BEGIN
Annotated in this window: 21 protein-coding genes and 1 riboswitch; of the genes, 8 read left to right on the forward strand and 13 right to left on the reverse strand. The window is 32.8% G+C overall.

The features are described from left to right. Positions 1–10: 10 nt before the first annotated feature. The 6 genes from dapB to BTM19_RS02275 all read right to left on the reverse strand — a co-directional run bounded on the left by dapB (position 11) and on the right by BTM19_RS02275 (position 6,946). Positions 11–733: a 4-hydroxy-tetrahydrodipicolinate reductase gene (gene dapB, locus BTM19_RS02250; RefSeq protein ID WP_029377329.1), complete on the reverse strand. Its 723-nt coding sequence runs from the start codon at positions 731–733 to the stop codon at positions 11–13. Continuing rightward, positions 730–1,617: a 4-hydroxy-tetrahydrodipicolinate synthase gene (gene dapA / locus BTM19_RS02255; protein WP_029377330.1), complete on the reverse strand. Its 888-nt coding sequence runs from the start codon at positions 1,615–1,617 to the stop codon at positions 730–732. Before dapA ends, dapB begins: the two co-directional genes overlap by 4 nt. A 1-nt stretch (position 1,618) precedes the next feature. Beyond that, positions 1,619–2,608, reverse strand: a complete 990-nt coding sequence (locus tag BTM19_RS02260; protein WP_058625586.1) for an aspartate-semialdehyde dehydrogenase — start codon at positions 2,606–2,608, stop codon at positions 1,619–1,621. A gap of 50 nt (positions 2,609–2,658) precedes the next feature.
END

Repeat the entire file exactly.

Annotated in this window: 21 protein-coding genes and 1 riboswitch; of the genes, 8 read left to right on the forward strand and 13 right to left on the reverse strand. The window is 32.8% G+C overall.

The features are described from left to right. Positions 1–10: 10 nt before the first annotated feature. The 6 genes from dapB to BTM19_RS02275 all read right to left on the reverse strand — a co-directional run bounded on the left by dapB (position 11) and on the right by BTM19_RS02275 (position 6,946). Positions 11–733: a 4-hydroxy-tetrahydrodipicolinate reductase gene (gene dapB, locus BTM19_RS02250; RefSeq protein ID WP_029377329.1), complete on the reverse strand. Its 723-nt coding sequence runs from the start codon at positions 731–733 to the stop codon at positions 11–13. Continuing rightward, positions 730–1,617: a 4-hydroxy-tetrahydrodipicolinate synthase gene (gene dapA / locus BTM19_RS02255; protein WP_029377330.1), complete on the reverse strand. Its 888-nt coding sequence runs from the start codon at positions 1,615–1,617 to the stop codon at positions 730–732. Before dapA ends, dapB begins: the two co-directional genes overlap by 4 nt. A 1-nt stretch (position 1,618) precedes the next feature. Beyond that, positions 1,619–2,608, reverse strand: a complete 990-nt coding sequence (locus tag BTM19_RS02260; protein WP_058625586.1) for an aspartate-semialdehyde dehydrogenase — start codon at positions 2,606–2,608, stop codon at positions 1,619–1,621. A gap of 50 nt (positions 2,609–2,658) precedes the next feature.